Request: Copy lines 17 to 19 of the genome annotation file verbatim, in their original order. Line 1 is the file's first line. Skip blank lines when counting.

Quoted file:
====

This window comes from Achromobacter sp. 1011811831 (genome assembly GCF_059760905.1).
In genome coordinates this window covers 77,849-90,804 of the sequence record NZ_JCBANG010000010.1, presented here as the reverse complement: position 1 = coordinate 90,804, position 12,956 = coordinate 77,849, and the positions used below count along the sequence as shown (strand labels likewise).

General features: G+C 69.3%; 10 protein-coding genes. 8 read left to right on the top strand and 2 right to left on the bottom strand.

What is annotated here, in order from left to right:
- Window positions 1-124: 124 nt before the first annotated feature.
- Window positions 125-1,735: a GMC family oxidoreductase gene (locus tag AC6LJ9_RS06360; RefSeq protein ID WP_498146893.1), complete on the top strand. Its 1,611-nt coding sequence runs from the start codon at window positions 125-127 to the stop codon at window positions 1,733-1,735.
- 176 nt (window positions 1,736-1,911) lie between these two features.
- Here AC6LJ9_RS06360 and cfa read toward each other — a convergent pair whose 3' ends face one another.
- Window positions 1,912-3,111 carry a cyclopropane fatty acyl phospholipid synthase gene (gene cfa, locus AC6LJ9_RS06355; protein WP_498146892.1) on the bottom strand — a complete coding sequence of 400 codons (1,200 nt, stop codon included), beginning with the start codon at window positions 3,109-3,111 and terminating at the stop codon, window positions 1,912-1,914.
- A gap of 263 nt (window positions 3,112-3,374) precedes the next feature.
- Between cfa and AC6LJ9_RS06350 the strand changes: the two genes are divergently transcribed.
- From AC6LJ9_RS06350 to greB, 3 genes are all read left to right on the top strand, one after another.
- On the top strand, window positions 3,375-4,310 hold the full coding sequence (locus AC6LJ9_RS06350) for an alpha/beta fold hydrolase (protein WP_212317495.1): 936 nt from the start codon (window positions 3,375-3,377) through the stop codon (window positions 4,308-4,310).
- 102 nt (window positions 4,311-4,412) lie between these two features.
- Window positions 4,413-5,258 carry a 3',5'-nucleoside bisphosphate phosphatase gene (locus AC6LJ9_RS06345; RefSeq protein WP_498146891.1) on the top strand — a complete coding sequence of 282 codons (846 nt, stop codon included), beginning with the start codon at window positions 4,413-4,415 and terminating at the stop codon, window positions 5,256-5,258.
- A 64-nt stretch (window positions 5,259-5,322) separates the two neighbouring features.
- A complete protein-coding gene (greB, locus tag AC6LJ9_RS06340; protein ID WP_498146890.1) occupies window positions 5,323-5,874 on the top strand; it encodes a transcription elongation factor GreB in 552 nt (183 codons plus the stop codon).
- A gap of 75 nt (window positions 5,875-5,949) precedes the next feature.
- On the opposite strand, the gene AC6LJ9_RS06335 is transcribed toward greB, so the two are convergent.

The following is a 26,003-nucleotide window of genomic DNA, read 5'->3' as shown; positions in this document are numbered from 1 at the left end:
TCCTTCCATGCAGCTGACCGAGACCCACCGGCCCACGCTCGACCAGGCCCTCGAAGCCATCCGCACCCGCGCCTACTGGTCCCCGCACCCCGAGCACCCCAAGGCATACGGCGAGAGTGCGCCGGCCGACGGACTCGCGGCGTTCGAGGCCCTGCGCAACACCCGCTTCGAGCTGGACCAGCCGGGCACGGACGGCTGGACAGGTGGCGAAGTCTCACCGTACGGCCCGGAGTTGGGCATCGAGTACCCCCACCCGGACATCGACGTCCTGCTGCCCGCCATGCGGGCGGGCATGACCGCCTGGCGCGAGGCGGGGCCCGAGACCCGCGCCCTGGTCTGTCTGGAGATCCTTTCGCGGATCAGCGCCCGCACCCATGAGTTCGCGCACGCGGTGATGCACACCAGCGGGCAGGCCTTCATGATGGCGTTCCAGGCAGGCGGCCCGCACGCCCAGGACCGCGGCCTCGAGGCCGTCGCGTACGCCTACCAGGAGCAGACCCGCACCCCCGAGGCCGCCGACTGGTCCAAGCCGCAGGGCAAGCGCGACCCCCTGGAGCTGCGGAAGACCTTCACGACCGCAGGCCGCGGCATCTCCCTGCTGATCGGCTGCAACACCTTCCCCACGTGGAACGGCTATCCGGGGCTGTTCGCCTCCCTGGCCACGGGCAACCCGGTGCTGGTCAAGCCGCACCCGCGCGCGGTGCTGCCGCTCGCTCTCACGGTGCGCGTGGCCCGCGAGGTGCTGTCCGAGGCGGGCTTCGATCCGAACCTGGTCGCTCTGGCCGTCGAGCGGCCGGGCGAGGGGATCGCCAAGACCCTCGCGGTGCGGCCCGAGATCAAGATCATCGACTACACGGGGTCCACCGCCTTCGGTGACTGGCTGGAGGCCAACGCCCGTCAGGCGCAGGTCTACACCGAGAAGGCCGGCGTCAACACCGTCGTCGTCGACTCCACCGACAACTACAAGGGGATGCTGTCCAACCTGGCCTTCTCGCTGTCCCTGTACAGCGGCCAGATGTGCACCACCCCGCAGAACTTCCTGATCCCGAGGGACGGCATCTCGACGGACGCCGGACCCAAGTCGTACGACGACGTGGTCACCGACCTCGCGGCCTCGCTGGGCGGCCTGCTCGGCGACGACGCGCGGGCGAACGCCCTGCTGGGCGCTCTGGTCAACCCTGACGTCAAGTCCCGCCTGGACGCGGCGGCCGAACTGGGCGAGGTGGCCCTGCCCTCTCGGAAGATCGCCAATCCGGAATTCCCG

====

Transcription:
- A complete protein-coding gene (greB, locus tag AC6LJ9_RS06340; protein ID WP_498146890.1) occupies window positions 5,323-5,874 on the top strand; it encodes a transcription elongation factor GreB in 552 nt (183 codons plus the stop codon).
- A gap of 75 nt (window positions 5,875-5,949) precedes the next feature.
- On the opposite strand, the gene AC6LJ9_RS06335 is transcribed toward greB, so the two are convergent.